Congress’s Divergent Views on TikTok

Nuanced concerns over the China-linked social media app lead one step closer to its prohibition.

What’s happening: The bill to force ByteDance, a Chinese Communist Party-linked (CCP) company, to sell TikTok, overwhelmingly passed the House of Representatives with a 352-65 vote margin. If ByteDance refuses to sell, the bill would give President Biden the ability to ban the app.

Why it matters: TikTok is indirectly controlled by the CCP and has been used both to spread propaganda and to spy on Americans. Removing Chinese control over the app would hinder such capabilities.

How they voted: Supporters of the bill cited similar concerns about Chinese influence over America’s youth, seeing the app as an extension of the CCP. The Democrats and Republicans who voted against it had differing rationales:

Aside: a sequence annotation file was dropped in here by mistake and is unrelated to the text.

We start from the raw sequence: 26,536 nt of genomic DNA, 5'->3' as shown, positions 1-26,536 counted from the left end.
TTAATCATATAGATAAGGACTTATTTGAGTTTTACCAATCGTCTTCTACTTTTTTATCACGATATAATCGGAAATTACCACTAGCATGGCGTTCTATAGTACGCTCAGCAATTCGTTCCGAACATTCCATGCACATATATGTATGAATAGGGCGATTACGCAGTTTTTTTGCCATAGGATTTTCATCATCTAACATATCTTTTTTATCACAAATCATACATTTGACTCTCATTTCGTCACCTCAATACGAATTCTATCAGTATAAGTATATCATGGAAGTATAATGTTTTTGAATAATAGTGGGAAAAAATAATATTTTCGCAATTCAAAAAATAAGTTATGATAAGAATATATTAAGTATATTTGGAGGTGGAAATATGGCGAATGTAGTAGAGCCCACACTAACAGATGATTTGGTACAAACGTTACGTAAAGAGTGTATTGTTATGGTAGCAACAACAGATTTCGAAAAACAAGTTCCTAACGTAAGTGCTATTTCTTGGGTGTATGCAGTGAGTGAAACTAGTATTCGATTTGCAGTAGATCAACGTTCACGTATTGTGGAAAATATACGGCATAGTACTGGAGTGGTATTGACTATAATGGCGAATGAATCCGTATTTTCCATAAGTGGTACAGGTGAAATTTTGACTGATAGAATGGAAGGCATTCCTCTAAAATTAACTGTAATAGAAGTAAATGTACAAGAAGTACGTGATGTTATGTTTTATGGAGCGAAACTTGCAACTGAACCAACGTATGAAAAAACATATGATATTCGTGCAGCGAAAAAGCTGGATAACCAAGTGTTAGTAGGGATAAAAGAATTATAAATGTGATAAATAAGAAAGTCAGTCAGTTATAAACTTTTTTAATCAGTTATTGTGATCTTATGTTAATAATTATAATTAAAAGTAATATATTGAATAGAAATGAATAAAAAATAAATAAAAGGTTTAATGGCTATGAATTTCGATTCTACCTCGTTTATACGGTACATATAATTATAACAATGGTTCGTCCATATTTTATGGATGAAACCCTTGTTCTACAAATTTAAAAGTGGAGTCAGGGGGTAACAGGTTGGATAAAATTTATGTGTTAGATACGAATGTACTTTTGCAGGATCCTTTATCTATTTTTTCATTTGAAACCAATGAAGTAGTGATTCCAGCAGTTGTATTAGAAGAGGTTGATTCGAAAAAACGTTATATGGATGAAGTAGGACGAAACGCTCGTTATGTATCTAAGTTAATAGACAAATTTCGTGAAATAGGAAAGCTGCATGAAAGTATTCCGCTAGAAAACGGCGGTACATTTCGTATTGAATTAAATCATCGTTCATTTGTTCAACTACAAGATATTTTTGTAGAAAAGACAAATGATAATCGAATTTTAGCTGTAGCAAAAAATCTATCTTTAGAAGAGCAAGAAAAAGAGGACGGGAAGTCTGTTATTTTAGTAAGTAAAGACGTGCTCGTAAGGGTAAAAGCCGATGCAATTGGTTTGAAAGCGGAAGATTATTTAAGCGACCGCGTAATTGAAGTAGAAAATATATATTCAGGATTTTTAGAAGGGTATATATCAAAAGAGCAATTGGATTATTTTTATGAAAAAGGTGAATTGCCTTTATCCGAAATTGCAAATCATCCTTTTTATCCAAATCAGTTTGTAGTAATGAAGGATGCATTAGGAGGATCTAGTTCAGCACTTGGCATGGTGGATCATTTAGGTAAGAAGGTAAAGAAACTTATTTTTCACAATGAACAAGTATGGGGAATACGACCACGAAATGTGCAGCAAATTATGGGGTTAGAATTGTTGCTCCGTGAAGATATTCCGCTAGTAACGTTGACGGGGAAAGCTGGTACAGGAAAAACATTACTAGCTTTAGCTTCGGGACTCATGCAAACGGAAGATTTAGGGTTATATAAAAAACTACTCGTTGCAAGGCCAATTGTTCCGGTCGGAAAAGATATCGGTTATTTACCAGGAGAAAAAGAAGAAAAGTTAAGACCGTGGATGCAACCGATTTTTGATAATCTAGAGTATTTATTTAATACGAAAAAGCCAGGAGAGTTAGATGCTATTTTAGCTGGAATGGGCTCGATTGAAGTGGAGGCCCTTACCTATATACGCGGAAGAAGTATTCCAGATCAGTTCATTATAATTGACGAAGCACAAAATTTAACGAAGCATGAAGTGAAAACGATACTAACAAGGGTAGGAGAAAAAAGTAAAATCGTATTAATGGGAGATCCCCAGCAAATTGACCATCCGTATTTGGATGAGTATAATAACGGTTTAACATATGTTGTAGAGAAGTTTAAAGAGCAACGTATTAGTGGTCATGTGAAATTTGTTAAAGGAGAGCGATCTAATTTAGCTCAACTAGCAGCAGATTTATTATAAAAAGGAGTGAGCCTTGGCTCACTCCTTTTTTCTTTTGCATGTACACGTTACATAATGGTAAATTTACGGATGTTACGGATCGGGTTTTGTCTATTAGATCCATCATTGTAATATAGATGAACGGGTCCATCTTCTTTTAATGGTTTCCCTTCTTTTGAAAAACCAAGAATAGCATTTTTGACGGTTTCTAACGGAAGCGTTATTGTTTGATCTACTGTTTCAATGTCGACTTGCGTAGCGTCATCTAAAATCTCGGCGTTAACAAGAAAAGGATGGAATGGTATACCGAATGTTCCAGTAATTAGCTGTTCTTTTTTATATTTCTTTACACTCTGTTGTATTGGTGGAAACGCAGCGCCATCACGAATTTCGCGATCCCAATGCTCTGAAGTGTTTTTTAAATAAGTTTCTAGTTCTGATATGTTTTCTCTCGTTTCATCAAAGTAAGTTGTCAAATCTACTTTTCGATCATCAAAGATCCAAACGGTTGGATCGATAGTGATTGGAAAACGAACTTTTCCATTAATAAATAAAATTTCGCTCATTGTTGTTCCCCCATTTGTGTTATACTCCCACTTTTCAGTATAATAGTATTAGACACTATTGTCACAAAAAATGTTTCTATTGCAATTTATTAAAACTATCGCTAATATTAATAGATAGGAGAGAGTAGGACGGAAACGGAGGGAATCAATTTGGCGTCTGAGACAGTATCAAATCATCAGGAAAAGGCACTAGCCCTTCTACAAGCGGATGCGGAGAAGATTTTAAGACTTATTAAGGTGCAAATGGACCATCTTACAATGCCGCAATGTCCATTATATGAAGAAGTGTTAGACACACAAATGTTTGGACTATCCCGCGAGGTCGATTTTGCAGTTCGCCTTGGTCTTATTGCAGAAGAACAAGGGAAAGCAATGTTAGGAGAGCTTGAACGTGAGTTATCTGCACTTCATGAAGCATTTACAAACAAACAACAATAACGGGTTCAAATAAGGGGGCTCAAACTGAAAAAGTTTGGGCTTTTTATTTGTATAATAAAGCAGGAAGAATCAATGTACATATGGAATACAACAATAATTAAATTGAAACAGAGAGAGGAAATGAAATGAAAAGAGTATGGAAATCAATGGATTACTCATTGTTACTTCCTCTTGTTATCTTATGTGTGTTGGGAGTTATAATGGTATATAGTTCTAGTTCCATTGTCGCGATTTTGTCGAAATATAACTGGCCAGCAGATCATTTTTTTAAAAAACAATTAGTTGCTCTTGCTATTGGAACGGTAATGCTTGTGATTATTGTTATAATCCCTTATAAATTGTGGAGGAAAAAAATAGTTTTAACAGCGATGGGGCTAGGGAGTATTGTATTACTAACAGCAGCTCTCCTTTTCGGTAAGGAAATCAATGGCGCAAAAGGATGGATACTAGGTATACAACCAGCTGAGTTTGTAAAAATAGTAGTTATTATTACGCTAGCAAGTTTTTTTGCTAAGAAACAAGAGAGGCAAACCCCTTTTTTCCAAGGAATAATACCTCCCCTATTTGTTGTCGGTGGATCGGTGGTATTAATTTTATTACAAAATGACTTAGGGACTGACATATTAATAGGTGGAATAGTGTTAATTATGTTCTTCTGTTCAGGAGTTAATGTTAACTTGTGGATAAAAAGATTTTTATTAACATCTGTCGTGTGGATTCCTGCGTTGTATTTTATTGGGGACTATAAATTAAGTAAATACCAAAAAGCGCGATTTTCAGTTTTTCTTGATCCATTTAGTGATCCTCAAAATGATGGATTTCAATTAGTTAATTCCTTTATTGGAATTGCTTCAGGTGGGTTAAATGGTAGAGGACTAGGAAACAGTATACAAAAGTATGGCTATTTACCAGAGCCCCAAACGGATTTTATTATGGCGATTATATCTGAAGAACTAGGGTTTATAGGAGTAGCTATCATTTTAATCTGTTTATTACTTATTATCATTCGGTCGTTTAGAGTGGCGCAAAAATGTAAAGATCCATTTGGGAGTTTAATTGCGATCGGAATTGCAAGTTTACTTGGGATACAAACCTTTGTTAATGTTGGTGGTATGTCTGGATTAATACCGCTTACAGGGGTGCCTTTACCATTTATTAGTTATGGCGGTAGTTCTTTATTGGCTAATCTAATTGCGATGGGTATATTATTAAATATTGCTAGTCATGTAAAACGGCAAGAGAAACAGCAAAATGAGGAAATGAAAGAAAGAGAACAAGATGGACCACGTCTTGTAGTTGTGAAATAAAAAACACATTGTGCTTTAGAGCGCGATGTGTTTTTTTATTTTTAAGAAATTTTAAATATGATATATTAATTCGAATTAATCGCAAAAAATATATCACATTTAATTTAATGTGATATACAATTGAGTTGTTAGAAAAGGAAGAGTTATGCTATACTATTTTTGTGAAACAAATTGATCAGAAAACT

• Republicans: Donald Trump spoke out against the bill, saying that eliminating TikTok would empower Meta by crushing companies it competes with. Others argued that increasing government control over social media was “opening Pandora’s box.”

  • Democrats: Certain Democrats voted against the bill due to free speech concerns. Others said the bill was rushed. Some noted that opposition to banning TikTok may be due to the preponderance of pro-Palestinian videos on the platform, which run 69-1 in favor of Palestinians over Israel.

Misleading claims: Some against the bill claim it allows the president to ban any website deemed a national security threat. But the text of the bill reveals that action is strictly limited to websites controlled by “foreign adversaries,” defined as China, Cuba, Russia, Venezuela, and Iran.

What’s next: The legislation now moves to the Senate. Although there is already bipartisan support for the bill, its fate is still uncertain.